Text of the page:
Over the weekend we took a little trip to the Christmas tree farm, where our little cowgirl had fun romping through the trees and watching animals. Watching her charge between the trees while picking up sticks and fallen branches was one of the biggest joys of the long weekend. I am thankful for these moments.
It has been a very, very long time since I took a trip alone. I had a few solo drives from San Diego to San Francisco and back about six to eight years ago to visit my best friend and my mother, who both lived in the area at that time. I have always enjoyed that drive. It takes about eight hours, but it can be incredibly beautiful if you take the longer and more scenic drive up the coast. About ten years ago I drove from San Diego to New Orleans to stay with some family and celebrate my recently achieved 21 year old status during Mardi Gras (whew, I am thankful to no longer be in my early 20s!). Back then I had such a liking for my time on the road and the solitude that driving long distances brought. That of course was during my Kerouac phase. I’m sure in my young, impressionable mind I thought I was super adventurous for driving eight hours in the car and had visions of partying with Ken Kesey and the like. Oy.
While this time I wasn’t really alone, after four hours (much less, six, eight, or ten!) sitting on your butt in the car, passing off toys, crayons, crackers, reciting five little monkeys, and listening to ‘In the Mood’ by Glenn Miller on repeat for two hours straight (seriously, that is her favorite song–the only song!), the moment she fell to sleep I felt so alone. Three hours, driving through the flat desert land of Arizona, a sleeping toddler, and no laundry to fold, no dishes to clean, no dinner to start, and no dogs to walk, a lot of thoughts can occur. Not to mention, I couldn’t crank the Blondie and sing at the top of my lungs like I would have done on past solo road trips when these lingering feelings of boredom or lonesomeness started to creep in. It was an odd sensation, and one I truly hadn’t experienced in a really, really long time. My mind was so free, I had real, uninterrupted thoughts. I had thoughts of joy and thoughts of doubt. I thought about everything I have, and much more that I don’t.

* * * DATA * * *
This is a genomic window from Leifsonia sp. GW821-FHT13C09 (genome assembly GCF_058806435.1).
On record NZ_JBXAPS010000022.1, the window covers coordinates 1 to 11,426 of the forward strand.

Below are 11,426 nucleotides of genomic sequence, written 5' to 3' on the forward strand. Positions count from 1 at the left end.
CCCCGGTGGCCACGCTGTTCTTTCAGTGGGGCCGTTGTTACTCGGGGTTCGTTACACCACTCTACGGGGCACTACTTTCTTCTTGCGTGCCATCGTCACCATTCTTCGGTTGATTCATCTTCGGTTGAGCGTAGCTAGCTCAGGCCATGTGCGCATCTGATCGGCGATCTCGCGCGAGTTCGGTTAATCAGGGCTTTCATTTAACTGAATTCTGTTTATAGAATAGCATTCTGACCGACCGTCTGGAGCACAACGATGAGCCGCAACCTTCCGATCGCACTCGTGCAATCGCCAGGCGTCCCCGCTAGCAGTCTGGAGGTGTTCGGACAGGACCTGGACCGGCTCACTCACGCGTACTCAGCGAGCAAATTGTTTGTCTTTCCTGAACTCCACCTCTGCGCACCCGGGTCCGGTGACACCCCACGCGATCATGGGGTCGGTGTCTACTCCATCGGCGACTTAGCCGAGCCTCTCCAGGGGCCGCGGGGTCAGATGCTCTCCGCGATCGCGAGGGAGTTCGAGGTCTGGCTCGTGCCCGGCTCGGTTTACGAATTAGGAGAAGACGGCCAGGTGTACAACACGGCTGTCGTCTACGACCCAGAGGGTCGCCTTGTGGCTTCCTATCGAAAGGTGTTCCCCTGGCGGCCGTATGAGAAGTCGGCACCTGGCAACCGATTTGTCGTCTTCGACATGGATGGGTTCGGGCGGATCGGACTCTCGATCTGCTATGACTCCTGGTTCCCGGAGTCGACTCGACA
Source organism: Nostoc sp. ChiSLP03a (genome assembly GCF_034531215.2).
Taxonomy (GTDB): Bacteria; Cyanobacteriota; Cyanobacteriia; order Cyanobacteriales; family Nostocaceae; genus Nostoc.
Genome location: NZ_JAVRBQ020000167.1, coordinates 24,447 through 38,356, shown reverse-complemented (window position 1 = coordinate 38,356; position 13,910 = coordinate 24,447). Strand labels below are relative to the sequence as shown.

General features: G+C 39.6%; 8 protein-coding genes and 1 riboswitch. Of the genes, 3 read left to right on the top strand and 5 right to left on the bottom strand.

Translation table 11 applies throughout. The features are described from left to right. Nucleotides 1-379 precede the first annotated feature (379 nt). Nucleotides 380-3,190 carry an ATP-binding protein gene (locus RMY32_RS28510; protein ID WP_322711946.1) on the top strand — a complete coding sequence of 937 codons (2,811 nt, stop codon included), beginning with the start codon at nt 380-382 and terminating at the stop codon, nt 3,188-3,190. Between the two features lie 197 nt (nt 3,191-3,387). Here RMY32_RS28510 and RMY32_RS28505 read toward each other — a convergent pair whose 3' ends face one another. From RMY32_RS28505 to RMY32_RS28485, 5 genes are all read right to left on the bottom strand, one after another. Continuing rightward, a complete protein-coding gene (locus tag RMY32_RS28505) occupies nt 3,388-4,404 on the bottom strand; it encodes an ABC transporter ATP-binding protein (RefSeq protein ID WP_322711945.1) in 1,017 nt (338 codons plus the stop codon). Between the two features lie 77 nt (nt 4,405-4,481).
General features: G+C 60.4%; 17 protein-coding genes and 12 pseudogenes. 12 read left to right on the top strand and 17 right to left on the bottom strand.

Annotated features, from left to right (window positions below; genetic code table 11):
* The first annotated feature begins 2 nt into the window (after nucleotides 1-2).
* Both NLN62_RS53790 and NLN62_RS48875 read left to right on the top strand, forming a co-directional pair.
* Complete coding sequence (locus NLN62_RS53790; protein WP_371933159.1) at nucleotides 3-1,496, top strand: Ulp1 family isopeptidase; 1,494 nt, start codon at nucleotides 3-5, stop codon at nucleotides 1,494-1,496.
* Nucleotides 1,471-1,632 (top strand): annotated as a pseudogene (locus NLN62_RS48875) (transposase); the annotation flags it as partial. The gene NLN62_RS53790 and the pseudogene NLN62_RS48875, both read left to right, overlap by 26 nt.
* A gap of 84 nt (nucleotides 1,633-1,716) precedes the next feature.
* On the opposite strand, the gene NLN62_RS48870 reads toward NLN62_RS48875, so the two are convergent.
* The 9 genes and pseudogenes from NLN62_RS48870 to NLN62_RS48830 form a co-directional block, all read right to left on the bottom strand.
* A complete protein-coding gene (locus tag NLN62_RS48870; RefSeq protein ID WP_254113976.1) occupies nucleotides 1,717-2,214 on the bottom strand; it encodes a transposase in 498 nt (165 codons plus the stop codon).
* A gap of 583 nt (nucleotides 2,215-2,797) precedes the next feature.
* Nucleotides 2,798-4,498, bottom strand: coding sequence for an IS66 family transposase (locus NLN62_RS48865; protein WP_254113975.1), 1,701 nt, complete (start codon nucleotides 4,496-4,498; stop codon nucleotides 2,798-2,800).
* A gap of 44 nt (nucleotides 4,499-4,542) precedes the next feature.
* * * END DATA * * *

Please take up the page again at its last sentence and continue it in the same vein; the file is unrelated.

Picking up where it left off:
In the end, I realized how thankful I am for my busy toddler/mama life. Most days I am so consumed with our simple goings on, that these feelings of self doubt and thoughts of “the bigger picture” don’t really take up much space in my mind anymore. I have always been of the opinion that living a more simple life is the true road to happiness. Simple routines, less technology, a little time alone, and some amazing meals can real work wonders on your soul. This trip truly reminded me how important it is for me to work towards simplifying all aspects of my life.
While we were visiting I truly fell in love with the small town of Taos. Here we are at the Rio Grande bridge with my beautiful sister, and our amazing family friend Chee. They (along with my mom) showed us such an incredible time, small town style, and I loved every minute of it. I am longing to return again soon.